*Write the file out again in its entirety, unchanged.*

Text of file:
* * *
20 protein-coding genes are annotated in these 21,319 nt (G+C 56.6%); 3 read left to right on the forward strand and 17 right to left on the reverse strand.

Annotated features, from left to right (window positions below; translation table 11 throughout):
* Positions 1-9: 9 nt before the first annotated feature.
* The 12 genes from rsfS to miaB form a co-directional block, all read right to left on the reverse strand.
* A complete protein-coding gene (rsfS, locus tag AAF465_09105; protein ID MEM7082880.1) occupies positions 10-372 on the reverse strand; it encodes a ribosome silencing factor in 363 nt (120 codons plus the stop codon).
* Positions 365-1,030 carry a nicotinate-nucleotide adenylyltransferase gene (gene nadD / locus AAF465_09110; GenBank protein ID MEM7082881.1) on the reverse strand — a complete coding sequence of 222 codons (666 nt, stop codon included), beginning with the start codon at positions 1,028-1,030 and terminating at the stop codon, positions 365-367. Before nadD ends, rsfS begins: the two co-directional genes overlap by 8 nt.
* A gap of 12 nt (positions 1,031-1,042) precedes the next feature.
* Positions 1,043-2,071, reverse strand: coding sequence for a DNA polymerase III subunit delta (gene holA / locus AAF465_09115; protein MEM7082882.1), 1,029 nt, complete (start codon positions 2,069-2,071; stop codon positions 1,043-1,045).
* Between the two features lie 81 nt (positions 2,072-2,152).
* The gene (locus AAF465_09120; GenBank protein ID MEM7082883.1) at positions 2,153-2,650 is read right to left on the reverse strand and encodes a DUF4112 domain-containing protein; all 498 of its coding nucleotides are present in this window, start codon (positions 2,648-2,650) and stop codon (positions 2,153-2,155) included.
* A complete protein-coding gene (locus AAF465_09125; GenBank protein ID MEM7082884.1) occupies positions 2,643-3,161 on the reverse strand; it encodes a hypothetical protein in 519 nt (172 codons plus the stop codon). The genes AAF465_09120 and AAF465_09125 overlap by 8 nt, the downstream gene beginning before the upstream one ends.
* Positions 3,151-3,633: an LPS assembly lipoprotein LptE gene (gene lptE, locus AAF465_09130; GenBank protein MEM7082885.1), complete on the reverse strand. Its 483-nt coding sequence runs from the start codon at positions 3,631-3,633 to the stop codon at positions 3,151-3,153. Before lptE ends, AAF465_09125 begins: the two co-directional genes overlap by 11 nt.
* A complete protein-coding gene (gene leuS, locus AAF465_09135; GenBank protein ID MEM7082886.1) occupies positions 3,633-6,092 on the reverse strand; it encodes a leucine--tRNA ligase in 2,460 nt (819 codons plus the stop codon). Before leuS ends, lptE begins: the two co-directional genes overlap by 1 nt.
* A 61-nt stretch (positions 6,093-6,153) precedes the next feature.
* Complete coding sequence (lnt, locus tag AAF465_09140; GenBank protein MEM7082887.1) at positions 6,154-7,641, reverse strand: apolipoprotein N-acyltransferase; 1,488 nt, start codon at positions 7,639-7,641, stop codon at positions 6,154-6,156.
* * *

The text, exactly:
20 protein-coding genes are annotated in these 21,319 nt (G+C 56.6%); 3 read left to right on the forward strand and 17 right to left on the reverse strand.

Annotated features, from left to right (window positions below; translation table 11 throughout):
* Positions 1-9: 9 nt before the first annotated feature.
* The 12 genes from rsfS to miaB form a co-directional block, all read right to left on the reverse strand.
* A complete protein-coding gene (rsfS, locus tag AAF465_09105; protein ID MEM7082880.1) occupies positions 10-372 on the reverse strand; it encodes a ribosome silencing factor in 363 nt (120 codons plus the stop codon).
* Positions 365-1,030 carry a nicotinate-nucleotide adenylyltransferase gene (gene nadD / locus AAF465_09110; GenBank protein ID MEM7082881.1) on the reverse strand — a complete coding sequence of 222 codons (666 nt, stop codon included), beginning with the start codon at positions 1,028-1,030 and terminating at the stop codon, positions 365-367. Before nadD ends, rsfS begins: the two co-directional genes overlap by 8 nt.
* A gap of 12 nt (positions 1,031-1,042) precedes the next feature.
* Positions 1,043-2,071, reverse strand: coding sequence for a DNA polymerase III subunit delta (gene holA / locus AAF465_09115; protein MEM7082882.1), 1,029 nt, complete (start codon positions 2,069-2,071; stop codon positions 1,043-1,045).
* Between the two features lie 81 nt (positions 2,072-2,152).
* The gene (locus AAF465_09120; GenBank protein ID MEM7082883.1) at positions 2,153-2,650 is read right to left on the reverse strand and encodes a DUF4112 domain-containing protein; all 498 of its coding nucleotides are present in this window, start codon (positions 2,648-2,650) and stop codon (positions 2,153-2,155) included.
* A complete protein-coding gene (locus AAF465_09125; GenBank protein ID MEM7082884.1) occupies positions 2,643-3,161 on the reverse strand; it encodes a hypothetical protein in 519 nt (172 codons plus the stop codon). The genes AAF465_09120 and AAF465_09125 overlap by 8 nt, the downstream gene beginning before the upstream one ends.
* Positions 3,151-3,633: an LPS assembly lipoprotein LptE gene (gene lptE, locus AAF465_09130; GenBank protein MEM7082885.1), complete on the reverse strand. Its 483-nt coding sequence runs from the start codon at positions 3,631-3,633 to the stop codon at positions 3,151-3,153. Before lptE ends, AAF465_09125 begins: the two co-directional genes overlap by 11 nt.
* A complete protein-coding gene (gene leuS, locus AAF465_09135; GenBank protein ID MEM7082886.1) occupies positions 3,633-6,092 on the reverse strand; it encodes a leucine--tRNA ligase in 2,460 nt (819 codons plus the stop codon). Before leuS ends, lptE begins: the two co-directional genes overlap by 1 nt.
* A 61-nt stretch (positions 6,093-6,153) precedes the next feature.
* Complete coding sequence (lnt, locus tag AAF465_09140; GenBank protein MEM7082887.1) at positions 6,154-7,641, reverse strand: apolipoprotein N-acyltransferase; 1,488 nt, start codon at positions 7,639-7,641, stop codon at positions 6,154-6,156.